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Are Topical Nitrates an Option to Treat Raynaud’s Phenomenon?

Raynaud’s phenomenon (RP) is a condition where smaller arteries that supply blood to the skin constrict excessively in response to cold, stress, or other factors, limiting blood supply to the affected area. Primary Raynaud’s phenomenon (PRP) occurs in up to 50% of the population and is not due to any underlying disease and does not result in any lasting damage. Secondary Raynaud’s phenomenon (SRP) is associated with autoimmune connective tissue disorders and may result in tissue damage. Locally applied topical nitrates can be used to treat both types of RP, but no study has specifically analyzed effectiveness based on whether the treatment is for PRP or SRP.

A recent meta-analysis was performed to establish the effects of local topical nitrates compared with placebo in treating PRP and SRP. The outcomes studied were combined clinical improvement and improved digital blood flow outcomes. The results demonstrated an overall significant treatment benefit for the use of topical nitrates for RP without serious side effects. When the subgroups studies were examined, the result showed a large treatment effect in SRP and moderate effect in PRP.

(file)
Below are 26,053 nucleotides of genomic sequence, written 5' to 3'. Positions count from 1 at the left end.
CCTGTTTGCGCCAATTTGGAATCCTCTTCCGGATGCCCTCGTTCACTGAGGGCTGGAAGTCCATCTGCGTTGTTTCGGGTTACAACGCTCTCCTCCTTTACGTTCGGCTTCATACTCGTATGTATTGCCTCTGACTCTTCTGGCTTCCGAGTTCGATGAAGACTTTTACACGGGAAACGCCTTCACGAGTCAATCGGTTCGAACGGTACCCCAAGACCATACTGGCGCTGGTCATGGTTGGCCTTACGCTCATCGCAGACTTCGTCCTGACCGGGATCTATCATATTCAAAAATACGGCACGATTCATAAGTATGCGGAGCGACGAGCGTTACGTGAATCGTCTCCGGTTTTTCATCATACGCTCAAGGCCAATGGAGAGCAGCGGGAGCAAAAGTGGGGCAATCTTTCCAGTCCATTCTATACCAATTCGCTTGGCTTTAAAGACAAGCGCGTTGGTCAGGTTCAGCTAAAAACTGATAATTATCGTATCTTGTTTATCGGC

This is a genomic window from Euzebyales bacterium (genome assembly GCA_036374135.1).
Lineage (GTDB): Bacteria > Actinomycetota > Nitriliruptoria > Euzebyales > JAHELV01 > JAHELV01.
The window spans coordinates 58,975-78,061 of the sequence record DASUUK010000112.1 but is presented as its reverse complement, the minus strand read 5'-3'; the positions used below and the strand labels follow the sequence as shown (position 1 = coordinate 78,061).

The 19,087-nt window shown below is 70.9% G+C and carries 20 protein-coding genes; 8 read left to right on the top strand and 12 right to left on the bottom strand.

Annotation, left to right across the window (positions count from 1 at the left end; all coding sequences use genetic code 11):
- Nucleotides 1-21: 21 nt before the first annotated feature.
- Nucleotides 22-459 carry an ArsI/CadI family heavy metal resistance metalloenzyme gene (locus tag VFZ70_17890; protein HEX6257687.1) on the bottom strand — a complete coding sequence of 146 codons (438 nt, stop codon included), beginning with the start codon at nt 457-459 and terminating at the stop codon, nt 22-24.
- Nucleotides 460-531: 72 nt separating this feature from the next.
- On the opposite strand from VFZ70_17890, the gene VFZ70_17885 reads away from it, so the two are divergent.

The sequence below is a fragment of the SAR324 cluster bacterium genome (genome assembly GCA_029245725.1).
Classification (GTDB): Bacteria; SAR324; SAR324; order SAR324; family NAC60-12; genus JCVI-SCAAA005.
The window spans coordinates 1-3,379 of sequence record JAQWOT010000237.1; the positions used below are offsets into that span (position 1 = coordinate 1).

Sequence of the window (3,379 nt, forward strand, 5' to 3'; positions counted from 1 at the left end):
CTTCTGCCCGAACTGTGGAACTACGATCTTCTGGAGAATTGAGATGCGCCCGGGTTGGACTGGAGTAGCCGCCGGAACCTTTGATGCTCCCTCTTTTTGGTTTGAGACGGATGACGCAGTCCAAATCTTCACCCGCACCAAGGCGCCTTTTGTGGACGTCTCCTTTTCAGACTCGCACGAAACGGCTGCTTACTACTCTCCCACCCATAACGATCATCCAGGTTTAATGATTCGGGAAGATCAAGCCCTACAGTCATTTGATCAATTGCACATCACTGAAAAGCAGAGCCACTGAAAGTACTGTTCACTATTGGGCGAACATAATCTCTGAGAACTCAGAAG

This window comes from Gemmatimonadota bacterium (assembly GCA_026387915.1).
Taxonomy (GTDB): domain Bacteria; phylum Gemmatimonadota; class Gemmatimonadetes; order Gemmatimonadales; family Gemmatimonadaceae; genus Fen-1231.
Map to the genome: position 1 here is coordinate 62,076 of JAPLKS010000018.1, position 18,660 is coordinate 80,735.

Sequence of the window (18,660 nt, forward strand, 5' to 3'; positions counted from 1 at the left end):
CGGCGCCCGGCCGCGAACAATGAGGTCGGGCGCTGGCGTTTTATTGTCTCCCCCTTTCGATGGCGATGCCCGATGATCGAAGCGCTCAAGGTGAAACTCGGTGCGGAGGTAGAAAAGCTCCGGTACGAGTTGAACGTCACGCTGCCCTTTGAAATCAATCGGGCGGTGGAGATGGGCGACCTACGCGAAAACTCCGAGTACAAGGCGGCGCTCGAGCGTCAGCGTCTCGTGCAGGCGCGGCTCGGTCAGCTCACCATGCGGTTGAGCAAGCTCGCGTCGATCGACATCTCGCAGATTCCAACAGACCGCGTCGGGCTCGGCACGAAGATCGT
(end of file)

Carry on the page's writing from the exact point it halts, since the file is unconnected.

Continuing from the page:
The authors conclude that while further studies may clarify the relative efficacy of various topical nitrate preparations, this meta-analysis supports the efficacy of topical nitrates in treating RP.

 

Byline: Martha L. Sikes, MS, RPh, PA-C

Posted: June 18, 2018

Source: JAAD
Adapted from the original article.

[Image: Barb Elkin / Shutterstock.com]




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